3. You can handle install parameters, locales, referenced dar files, etc. (which again, seems something that OT engineering have never heard of, who really uses locales? everyone loves systems on English :D)
  4. You can control the access to this servlet via user/password, by allowing only certaing IPs to call it and using trusted login to install DAR files, etc

Documentum REST dm_job object on DQL queries

If you have used dctm-rest 21.x, you might have come across this error when doing something like select * from dm_job:

E_INPUT_ILLEGAL_ARGUMENTS: There are illegal arguments provided. Failed to instantiate class class com.emc.documentum.rest.view.impl.QueryResultItemView with arguments..

You might wonder if you did something wrong when deploying dctm-rest or if there’s something missing on your environment. Well, the answer is no. If you change the DQL to something like:

select *,r_object_id as method_id from dm_job

Magic! It works 🙂

Well, the “issue” is on the com.emc.documentum.rest.view.impl.JobView class, where someone at some point decided that it was a good idea to require a non-existing attribute (method_id) in dm_job view class:

protected void addMethodsLink()
{
String methodId = (String)((JobObject)getDataInternal()).getMandatoryAttribute("method_id");
makeLinkIf(!methodId.equals("0000000000000000"), CoreLinkRelation.METHOD.rel(), idUriBuilder("method", methodId).build());
}

Also, if you want a more “permanent” solution you can override this method with something like:

protected void addMethodsLink()
{
String methodId = (String)((JobObject)getDataInternal()).getMandatoryAttribute("method_id");
if (methodId!=null){
makeLinkIf(!methodId.equals("0000000000000000"), CoreLinkRelation.METHOD.rel(), idUriBuilder("method", methodId).build());
}
}

And you’ll be good to go.

CMIS REST interface slow performance with multiple repositories

When using the REST interface provided by CMIS, if you have multiple repositories on your docbroker, you may have noticed a slight delay in the response to your queries. I came across this issue in an environment with multiple repositories (+10), where additionally, every dmadmin user has different password, so not only we had this delay on the responses, we also had a log full of authentication errors.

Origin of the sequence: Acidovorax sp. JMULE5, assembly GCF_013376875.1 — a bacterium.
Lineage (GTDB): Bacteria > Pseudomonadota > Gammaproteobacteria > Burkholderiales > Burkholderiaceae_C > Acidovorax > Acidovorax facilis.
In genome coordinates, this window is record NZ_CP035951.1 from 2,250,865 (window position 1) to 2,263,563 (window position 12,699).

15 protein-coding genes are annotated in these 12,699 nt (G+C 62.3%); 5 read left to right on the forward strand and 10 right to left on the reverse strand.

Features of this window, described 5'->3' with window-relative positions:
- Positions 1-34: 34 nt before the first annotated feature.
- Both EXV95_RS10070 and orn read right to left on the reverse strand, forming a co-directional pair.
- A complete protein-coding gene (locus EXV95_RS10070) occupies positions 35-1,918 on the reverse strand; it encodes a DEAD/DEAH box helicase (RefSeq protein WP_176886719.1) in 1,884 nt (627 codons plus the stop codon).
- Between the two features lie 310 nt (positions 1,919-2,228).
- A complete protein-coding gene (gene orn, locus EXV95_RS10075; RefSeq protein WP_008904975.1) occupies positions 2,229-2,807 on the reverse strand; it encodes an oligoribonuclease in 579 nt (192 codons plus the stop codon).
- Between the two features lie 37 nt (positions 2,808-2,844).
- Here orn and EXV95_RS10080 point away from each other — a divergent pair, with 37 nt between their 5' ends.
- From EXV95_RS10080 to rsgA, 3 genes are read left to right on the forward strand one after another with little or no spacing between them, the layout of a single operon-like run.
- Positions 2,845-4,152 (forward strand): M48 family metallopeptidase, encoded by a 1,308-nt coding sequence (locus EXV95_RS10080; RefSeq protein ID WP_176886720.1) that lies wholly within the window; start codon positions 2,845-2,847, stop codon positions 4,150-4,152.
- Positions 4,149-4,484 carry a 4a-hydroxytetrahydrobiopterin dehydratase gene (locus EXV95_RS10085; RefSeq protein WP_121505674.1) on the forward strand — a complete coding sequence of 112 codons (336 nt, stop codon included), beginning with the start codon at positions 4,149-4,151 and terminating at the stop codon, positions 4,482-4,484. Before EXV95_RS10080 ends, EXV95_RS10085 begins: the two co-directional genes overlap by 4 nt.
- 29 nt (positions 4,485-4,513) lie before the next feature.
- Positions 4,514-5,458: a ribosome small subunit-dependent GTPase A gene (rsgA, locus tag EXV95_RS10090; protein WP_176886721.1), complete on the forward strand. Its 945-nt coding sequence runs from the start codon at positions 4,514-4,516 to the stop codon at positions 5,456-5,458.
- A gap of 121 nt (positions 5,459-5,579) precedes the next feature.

If the delay was slighty concerning, the errors thrown on the log pointed to something more serious (and most likely a known issue in D2).

With a little bit of debugging and decompiling, we found out the culprit on opencmis-dctm-connector-XXX.jar, in the com.emc.documentum.fs.cmis.impl.cmisoperations.impl.GetRepositoryInfosOperationHandler class. This (surprise surprise) is the same situation that we saw with D2. Check the getRepositoryInfoList method:

private List getRepositoryInfoList(CallContext context, GetRepositoryInfosOperationInputBean inputBean, List repositoryEntries)
   {
     List repositoryInfoList = new ArrayList();
     for (CmisRepositoryEntryType repositoryEntry : repositoryEntries)
     {
       String repositoryId = repositoryEntry.getRepositoryId();
       if (CmisAuthenticationManager.INSTANCE.authenticate(context, repositoryId)) {
         repositoryInfoList.add(getRepositoryInfo(context, inputBean, repositoryEntry));
       }
     }
     return repositoryInfoList;
   }

Yes, they’ve done it again. The code tries to authenticate with the provided credentials in evey single repository known to the docbroker. Luckily for us, this method has the requested repository (i.e.: http//cmis…/resources/RepositoryName/…) in the context variable, so you can just do a comparison there and “magically” improve the perfomance (or wait until Opentext releases a “fix”).

Note that this happens in every version I could test from 16.4 to 20.4 😦

Java 11 Documentum REST Client examples

On Java 11, HttpClient was added to Java (no more need to use Apache’s HttpClient). and this presents some changes to the usual way of consuming Documentum REST services. The main “issue” is that there is no MultiPart class provided to easily handle multipart content (create a document), so we need to do it manually. I’ve upload a project to GitHub with basic examples of using Documentum REST services with Java 11: DctmRest11